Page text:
Grimms Red Riding Hood

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English Essay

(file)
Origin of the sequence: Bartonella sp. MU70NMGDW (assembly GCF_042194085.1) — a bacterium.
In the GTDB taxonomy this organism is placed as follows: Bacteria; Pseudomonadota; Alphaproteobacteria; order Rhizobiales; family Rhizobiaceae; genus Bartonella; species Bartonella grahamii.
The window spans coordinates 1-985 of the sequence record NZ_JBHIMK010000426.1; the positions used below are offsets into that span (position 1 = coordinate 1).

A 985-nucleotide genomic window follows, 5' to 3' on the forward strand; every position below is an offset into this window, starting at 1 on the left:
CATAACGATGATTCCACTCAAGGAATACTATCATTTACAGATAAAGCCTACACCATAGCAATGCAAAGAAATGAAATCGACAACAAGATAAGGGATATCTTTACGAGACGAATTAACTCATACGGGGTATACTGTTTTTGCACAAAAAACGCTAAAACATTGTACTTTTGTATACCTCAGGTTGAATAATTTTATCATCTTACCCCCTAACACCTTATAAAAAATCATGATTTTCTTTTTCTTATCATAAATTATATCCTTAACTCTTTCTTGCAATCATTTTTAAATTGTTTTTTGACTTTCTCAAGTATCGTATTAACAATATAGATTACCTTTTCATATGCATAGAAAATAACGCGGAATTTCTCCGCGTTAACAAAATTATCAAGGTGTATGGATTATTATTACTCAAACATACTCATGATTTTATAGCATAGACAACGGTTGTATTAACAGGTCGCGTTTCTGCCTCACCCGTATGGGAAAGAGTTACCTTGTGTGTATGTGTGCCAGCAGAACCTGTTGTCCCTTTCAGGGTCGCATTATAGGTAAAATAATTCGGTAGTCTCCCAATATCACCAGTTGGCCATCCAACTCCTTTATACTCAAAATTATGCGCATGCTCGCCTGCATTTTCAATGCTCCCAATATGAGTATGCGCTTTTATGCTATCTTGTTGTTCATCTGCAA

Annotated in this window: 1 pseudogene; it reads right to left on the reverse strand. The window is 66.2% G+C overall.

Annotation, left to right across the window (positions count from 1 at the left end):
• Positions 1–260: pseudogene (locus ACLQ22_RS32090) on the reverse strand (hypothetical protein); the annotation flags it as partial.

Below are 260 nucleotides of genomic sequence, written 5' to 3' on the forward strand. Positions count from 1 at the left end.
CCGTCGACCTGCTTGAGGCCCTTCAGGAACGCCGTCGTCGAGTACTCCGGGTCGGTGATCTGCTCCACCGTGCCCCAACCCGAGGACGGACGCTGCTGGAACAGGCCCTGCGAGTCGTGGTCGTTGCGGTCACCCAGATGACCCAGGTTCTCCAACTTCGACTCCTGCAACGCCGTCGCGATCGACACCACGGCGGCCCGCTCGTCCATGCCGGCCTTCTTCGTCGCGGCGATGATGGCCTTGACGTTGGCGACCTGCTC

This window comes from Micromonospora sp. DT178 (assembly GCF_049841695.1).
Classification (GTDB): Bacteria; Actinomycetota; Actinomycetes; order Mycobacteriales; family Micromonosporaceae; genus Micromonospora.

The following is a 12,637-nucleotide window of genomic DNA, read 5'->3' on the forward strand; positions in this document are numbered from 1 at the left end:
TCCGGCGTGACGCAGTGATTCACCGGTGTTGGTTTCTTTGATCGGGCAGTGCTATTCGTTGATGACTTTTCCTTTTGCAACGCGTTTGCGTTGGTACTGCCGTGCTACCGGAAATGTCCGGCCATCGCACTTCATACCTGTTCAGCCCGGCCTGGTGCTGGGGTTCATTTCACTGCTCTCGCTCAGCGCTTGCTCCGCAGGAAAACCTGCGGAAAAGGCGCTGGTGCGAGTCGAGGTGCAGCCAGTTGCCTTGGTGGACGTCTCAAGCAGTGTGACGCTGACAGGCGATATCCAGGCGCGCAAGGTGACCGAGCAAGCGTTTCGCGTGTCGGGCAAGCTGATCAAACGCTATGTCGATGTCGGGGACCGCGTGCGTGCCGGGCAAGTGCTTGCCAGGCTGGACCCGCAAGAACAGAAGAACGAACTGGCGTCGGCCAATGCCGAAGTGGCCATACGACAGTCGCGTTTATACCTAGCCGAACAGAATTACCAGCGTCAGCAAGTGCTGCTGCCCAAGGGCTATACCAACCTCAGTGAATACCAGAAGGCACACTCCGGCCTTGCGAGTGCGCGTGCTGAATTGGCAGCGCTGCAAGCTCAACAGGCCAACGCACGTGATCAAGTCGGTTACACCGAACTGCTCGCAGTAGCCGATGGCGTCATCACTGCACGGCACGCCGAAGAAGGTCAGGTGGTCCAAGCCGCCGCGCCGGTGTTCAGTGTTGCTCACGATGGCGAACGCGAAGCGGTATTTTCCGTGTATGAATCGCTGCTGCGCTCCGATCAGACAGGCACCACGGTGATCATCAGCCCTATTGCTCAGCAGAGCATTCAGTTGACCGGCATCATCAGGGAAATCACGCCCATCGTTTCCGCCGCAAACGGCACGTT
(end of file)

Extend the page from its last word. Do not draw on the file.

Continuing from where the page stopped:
Angela Carter, author of The Werewolf, uses the traditional Grimms fairytale Red Riding Hood, and recreates it to write her own modern version. But how does she manage it? Although the stories parallel significantly, there are also stark differences with the context and content of the two works. Carter uses all of the main iconography from the original text, but rewrites it for a more than contemporary tale, using the images in an abstract way to fashion her own more heretic piece of literature. There are many similarities between both versions of the stories, including the iconographic use of the grandmother as a main feature of the plot. ‘Go and visit Grandmother...’ Carter says, using the visitation of the main character to open storyline. Both stories use this which leads to the consequential journeys and meetings with the wolf. This key piece of iconography forms the foundation to open a variety of different story ideas, each designed to its author’s own taste. Furthermore, Carter’s heroine is subjected to a ‘five mile trudge through the forest’, which is the setting for her encounter with the wolf; a fittingly sinister background. The forests iconographic features are typically baleful, ominous and dangerous; a frankly perfect stage for the climax of the story. ‘She knew the forest too well to fear it,’ also suggests that a proverbial ‘newcomer’ to the forest would fear it. This also hints that the main character has had past in the forest, and may have feared it previously. Continuing, the focal feature in the iconography of the work and its climax, in which the traditional roots of Carter’s fictional tale becomes absurdly obvious; the wolf. The characteristic image of the wolf is a symbol for evil and/or danger. Carter parallels this with perfect lucidity, quoting ‘; any but a mountaineer...’
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